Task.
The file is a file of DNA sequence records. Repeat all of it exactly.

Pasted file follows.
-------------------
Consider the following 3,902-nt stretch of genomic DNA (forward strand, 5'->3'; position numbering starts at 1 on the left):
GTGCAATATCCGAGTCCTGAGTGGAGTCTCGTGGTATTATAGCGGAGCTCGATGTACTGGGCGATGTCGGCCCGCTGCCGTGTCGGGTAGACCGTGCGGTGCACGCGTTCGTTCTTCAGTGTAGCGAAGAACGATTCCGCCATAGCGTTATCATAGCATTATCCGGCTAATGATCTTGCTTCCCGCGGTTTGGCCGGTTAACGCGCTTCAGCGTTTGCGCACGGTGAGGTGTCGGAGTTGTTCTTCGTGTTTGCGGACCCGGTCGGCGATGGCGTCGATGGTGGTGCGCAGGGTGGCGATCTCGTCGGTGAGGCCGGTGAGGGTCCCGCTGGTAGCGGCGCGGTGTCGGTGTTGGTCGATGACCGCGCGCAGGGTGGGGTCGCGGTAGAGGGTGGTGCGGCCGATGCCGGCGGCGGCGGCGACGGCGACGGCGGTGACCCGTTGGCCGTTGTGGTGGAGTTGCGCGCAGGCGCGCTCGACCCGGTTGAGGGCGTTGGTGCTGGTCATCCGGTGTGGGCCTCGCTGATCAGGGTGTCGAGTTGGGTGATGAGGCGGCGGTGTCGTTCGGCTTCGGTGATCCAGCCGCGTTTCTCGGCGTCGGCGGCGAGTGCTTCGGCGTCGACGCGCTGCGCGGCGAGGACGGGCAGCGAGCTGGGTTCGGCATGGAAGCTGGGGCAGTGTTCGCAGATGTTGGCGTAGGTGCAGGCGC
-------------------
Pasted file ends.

Consider the following 3,902-nt stretch of genomic DNA (forward strand, 5'->3'; position numbering starts at 1 on the left):
GTGCAATATCCGAGTCCTGAGTGGAGTCTCGTGGTATTATAGCGGAGCTCGATGTACTGGGCGATGTCGGCCCGCTGCCGTGTCGGGTAGACCGTGCGGTGCACGCGTTCGTTCTTCAGTGTAGCGAAGAACGATTCCGCCATAGCGTTATCATAGCATTATCCGGCTAATGATCTTGCTTCCCGCGGTTTGGCCGGTTAACGCGCTTCAGCGTTTGCGCACGGTGAGGTGTCGGAGTTGTTCTTCGTGTTTGCGGACCCGGTCGGCGATGGCGTCGATGGTGGTGCGCAGGGTGGCGATCTCGTCGGTGAGGCCGGTGAGGGTCCCGCTGGTAGCGGCGCGGTGTCGGTGTTGGTCGATGACCGCGCGCAGGGTGGGGTCGCGGTAGAGGGTGGTGCGGCCGATGCCGGCGGCGGCGGCGACGGCGACGGCGGTGACCCGTTGGCCGTTGTGGTGGAGTTGCGCGCAGGCGCGCTCGACCCGGTTGAGGGCGTTGGTGCTGGTCATCCGGTGTGGGCCTCGCTGATCAGGGTGTCGAGTTGGGTGATGAGGCGGCGGTGTCGTTCGGCTTCGGTGATCCAGCCGCGTTTCTCGGCGTCGGCGGCGAGTGCTTCGGCGTCGACGCGCTGCGCGGCGAGGACGGGCAGCGAGCTGGGTTCGGCATGGAAGCTGGGGCAGTGTTCGCAGATGTTGGCGTAGGTGCAGGCGC